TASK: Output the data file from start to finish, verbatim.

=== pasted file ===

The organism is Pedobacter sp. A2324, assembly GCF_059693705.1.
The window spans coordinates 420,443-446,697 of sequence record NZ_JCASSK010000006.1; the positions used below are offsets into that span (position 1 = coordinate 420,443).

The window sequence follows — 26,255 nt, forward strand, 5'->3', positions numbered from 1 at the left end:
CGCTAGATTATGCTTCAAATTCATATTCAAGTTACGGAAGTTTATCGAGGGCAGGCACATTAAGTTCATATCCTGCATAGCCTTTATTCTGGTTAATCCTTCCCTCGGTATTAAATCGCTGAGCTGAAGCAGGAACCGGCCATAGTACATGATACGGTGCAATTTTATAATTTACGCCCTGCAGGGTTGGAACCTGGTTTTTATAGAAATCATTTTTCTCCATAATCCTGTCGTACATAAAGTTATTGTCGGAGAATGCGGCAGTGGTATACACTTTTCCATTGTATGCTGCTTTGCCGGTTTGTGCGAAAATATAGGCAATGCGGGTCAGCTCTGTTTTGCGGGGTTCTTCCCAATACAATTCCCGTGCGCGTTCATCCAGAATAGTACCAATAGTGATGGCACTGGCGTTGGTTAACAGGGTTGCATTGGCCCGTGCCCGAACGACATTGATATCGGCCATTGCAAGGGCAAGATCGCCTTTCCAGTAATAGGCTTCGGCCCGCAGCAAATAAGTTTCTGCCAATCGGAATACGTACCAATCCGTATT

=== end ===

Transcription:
The organism is Pedobacter sp. A2324, assembly GCF_059693705.1.
The window spans coordinates 420,443-446,697 of sequence record NZ_JCASSK010000006.1; the positions used below are offsets into that span (position 1 = coordinate 420,443).

The window sequence follows — 26,255 nt, forward strand, 5'->3', positions numbered from 1 at the left end:
CGCTAGATTATGCTTCAAATTCATATTCAAGTTACGGAAGTTTATCGAGGGCAGGCACATTAAGTTCATATCCTGCATAGCCTTTATTCTGGTTAATCCTTCCCTCGGTATTAAATCGCTGAGCTGAAGCAGGAACCGGCCATAGTACATGATACGGTGCAATTTTATAATTTACGCCCTGCAGGGTTGGAACCTGGTTTTTATAGAAATCATTTTTCTCCATAATCCTGTCGTACATAAAGTTATTGTCGGAGAATGCGGCAGTGGTATACACTTTTCCATTGTATGCTGCTTTGCCGGTTTGTGCGAAAATATAGGCAATGCGGGTCAGCTCTGTTTTGCGGGGTTCTTCCCAATACAATTCCCGTGCGCGTTCATCCAGAATAGTACCAATAGTGATGGCACTGGCGTTGGTTAACAGGGTTGCATTGGCCCGTGCCCGAACGACATTGATATCGGCCATTGCAAGGGCAAGATCGCCTTTCCAGTAATAGGCTTCGGCCCGCAGCAAATAAGTTTCTGCCAATCGGAATACGTACCAATCCGTATT